Lewis says the two families from which he sprang were extremely different in both temperament and origin. On his dad's side there was the Welsh lineage. He describes them as being sentimental, passionate, and rhetorical. While the Hamiltons, on his mother's side were less passionate, more critical and ironic. On both sides, his parents were "bookish" people. He says his brother was a blessing to him, although the two of them were different also.
I love the description of the house full of books in which he grew up. He writes: "My father bought all the books he read and never got rid of any of them. There were books in the study, books (two deep) in the great bookcase on the landing, books in a bedroom, books piled as high as my shoulder in the cistern attic, books of all kinds reflecting every transient stage of my parents' interest..."
He talks about staking out his claim in the attic and making it his study. Early on he became a reader and writer. It was a love affair with communication. He discovered his gift and pursued it from then on.
This book traces the stages of his spiritual journey as well. He is very straightforward in describing what was going on in his mind at various stages. In reading about his unique experiences one acquires insight that can be beneficial in reflection on one's own life.
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6 of 6 people found the following review helpful
on September 12, 2003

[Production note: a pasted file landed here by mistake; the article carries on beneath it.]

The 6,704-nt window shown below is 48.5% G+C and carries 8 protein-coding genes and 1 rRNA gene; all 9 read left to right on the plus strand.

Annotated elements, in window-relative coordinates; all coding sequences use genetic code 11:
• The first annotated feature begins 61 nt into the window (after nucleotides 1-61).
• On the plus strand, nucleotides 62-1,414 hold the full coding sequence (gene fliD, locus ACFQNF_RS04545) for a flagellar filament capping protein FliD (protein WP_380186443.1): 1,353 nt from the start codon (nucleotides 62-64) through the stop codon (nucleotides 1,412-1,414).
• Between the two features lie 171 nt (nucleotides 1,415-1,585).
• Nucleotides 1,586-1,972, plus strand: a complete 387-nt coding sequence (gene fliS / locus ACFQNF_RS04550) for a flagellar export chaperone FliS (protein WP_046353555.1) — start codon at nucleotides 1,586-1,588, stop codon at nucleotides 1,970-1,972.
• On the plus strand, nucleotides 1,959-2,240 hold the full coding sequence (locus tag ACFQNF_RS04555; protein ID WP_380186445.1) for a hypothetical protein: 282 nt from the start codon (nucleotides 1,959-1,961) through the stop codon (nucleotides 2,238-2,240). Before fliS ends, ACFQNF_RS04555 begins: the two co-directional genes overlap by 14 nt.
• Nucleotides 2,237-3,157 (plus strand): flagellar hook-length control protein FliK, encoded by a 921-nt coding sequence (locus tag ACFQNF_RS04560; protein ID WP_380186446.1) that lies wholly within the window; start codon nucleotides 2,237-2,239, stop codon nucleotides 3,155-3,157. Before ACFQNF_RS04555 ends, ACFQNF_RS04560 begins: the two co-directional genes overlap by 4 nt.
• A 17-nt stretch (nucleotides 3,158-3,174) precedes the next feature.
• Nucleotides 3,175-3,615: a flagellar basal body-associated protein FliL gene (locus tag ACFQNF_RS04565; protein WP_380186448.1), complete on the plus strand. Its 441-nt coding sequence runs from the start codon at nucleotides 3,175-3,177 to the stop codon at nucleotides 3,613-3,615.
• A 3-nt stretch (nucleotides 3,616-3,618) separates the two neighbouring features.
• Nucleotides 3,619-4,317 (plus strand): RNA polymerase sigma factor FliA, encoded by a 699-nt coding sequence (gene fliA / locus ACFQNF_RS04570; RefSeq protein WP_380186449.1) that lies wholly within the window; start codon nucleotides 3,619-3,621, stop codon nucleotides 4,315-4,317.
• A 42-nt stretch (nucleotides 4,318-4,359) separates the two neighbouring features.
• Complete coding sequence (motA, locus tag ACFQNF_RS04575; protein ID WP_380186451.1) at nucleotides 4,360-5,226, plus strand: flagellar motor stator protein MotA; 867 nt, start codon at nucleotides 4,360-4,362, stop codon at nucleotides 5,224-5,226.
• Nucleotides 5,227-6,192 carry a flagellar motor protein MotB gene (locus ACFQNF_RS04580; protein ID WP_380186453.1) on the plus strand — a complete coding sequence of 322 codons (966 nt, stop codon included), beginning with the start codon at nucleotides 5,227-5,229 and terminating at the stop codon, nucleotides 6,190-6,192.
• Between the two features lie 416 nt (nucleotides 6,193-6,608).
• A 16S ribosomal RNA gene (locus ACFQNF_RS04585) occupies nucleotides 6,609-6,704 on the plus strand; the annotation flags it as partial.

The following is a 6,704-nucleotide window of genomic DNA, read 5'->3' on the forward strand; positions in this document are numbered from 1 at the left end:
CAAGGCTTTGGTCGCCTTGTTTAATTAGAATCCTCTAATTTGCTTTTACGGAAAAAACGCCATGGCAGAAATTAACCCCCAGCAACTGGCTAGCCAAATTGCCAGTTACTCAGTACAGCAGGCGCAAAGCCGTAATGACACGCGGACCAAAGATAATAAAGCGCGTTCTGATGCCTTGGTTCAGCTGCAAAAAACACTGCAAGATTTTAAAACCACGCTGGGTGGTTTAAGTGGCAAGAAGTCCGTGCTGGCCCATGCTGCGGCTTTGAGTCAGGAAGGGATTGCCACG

This is C. S. Lewis's spiritual autobiography and it is a masterpiece. Lewis was raised in a somewhat nominal Christianity, which he threw off as a school-boy. But as Lewis says, "A young man who wishes to remain a sound Atheist cannot be too careful of his reading. There were traps everywhere - 'Bibles laid open, millions of surprises,' as Herbert says, 'fine nets and strategems.' God is, if I may say it, very unscrupulous." And this book is Lewis's chronicle of God's strategems and nets and the surprises which eventually converted Lewis back to Christianity. Central to this process was Lewis's experience of joy, which he defines as "an unsatisfied desire which is itself more desirable than any other satisfaction." As a boy and as a man, Lewis was stabbed by this desire, yet never able to satisfy it. By a process of elimination, he came to realize that (as he says in another book) "if I find in myself a desire which no experience in this world can satisfy, the most probable explanation is that I was made for another world." The desire led him to the Objective Other - the Absolute - Spirit. At first, Lewis viewed this Other as an impersonal and objective absolute. But, God strategically boxed him into a corner (Lewis uses the analogy of check-mate in a game of chess) where he was forced to acknowledge that this Other was God Himself, and beyond that, God enfleshed in Jesus Christ. Woven into the story are the events of Lewis's childhood, education, and intellectual development. Quite a lot of the discussion centers around his reading, from Beatrix Potter as a child, to Keats, Herbert, MacDonald, and Chesterton as a young adult. This is a fascinating book and one cannot quite hope to fully appreciate Lewis without reading it. I highly recommend it!